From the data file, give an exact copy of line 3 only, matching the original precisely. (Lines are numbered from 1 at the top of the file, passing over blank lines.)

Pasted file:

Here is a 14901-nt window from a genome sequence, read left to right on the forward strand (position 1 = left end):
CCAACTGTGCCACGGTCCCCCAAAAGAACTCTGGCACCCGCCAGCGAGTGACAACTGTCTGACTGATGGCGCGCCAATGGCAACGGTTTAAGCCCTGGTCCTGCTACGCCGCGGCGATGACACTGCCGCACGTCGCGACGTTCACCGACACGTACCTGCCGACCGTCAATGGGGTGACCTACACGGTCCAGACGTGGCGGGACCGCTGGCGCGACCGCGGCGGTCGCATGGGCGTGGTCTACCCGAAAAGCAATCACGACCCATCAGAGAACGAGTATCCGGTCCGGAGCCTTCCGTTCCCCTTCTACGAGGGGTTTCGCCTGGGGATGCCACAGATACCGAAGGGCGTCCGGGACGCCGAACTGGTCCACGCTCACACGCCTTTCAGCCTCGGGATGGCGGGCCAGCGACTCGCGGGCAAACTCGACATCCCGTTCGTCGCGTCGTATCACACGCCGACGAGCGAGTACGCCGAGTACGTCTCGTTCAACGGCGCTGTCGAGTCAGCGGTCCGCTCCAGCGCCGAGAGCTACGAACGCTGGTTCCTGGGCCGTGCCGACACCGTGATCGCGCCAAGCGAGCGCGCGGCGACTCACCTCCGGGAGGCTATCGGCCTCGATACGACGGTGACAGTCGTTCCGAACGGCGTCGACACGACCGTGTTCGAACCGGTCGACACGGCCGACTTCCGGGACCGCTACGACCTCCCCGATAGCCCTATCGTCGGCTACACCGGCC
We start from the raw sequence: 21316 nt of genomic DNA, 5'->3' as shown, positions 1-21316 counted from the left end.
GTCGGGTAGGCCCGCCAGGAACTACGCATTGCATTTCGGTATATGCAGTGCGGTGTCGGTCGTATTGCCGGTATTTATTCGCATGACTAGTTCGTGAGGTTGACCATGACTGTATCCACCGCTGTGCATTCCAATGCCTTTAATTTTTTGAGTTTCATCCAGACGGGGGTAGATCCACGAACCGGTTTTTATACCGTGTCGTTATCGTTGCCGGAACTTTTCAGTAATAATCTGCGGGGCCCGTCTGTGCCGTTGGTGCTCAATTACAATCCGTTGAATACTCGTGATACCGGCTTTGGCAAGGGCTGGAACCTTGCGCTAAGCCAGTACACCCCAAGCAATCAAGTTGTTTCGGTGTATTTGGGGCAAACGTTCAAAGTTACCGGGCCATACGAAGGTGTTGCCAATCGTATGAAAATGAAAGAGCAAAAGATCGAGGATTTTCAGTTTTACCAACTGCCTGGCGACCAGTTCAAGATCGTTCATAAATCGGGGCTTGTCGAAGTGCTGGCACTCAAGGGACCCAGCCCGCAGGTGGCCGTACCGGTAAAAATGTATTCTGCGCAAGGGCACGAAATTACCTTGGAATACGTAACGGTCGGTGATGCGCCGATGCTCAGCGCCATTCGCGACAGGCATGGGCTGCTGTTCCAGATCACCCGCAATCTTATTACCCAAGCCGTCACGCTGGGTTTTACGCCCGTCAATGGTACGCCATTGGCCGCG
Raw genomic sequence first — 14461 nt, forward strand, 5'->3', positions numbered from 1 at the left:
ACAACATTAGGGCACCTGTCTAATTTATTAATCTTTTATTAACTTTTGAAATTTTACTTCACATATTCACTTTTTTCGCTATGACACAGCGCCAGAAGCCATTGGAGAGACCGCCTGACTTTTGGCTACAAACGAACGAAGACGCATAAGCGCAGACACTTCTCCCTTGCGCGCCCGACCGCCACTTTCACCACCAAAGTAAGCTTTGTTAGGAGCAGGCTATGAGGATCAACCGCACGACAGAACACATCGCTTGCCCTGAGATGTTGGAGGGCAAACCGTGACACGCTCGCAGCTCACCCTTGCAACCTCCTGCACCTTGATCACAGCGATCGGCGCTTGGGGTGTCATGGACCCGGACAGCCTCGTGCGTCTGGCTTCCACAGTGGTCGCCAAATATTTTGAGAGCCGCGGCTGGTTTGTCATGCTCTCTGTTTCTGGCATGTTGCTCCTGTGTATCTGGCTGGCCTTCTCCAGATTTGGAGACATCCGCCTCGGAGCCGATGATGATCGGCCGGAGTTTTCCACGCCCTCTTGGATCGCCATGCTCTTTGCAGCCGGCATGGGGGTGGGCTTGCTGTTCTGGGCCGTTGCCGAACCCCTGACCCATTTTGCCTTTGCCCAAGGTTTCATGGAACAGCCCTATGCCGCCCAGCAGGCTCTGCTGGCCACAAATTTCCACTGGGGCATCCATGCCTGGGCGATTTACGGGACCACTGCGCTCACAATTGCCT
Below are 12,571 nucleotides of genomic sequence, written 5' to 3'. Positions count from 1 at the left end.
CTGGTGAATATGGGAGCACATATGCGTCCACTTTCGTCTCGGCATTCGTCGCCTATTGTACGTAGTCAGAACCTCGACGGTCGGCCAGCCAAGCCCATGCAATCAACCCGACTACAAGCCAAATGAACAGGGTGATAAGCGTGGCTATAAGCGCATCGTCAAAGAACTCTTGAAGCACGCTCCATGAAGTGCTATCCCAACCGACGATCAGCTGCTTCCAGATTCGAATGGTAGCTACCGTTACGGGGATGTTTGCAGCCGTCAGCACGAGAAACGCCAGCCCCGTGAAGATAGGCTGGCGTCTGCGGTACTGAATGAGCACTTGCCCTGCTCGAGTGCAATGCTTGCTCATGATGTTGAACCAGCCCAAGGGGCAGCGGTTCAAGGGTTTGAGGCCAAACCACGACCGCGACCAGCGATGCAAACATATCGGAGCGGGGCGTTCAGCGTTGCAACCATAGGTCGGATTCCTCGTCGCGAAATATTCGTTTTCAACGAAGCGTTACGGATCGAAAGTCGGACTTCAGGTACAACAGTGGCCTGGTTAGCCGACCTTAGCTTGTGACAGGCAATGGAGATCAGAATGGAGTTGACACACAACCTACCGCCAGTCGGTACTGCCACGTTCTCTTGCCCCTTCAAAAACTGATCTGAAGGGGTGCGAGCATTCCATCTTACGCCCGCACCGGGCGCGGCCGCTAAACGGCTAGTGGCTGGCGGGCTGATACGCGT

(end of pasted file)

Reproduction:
We start from the raw sequence: 21316 nt of genomic DNA, 5'->3' as shown, positions 1-21316 counted from the left end.